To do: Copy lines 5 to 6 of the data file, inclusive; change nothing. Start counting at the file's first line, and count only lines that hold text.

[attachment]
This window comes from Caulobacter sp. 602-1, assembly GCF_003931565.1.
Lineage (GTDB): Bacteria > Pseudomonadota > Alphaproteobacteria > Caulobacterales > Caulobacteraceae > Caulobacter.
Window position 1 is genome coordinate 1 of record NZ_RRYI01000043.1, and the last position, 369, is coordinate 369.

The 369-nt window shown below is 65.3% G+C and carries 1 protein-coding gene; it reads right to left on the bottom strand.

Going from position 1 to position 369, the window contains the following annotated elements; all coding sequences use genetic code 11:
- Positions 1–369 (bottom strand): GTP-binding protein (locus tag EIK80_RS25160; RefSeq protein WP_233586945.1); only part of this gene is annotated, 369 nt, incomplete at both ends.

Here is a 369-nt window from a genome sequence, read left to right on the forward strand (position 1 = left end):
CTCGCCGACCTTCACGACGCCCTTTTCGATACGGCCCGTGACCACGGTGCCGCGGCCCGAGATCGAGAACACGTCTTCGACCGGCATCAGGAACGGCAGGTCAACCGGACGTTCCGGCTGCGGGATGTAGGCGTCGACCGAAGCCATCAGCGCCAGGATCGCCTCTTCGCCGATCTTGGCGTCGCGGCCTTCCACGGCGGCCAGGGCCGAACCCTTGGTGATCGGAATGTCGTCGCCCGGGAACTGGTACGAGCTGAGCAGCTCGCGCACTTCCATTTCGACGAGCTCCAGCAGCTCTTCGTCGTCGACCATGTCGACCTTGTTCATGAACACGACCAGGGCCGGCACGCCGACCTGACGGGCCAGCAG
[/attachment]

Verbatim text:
Going from position 1 to position 369, the window contains the following annotated elements; all coding sequences use genetic code 11:
- Positions 1–369 (bottom strand): GTP-binding protein (locus tag EIK80_RS25160; RefSeq protein WP_233586945.1); only part of this gene is annotated, 369 nt, incomplete at both ends.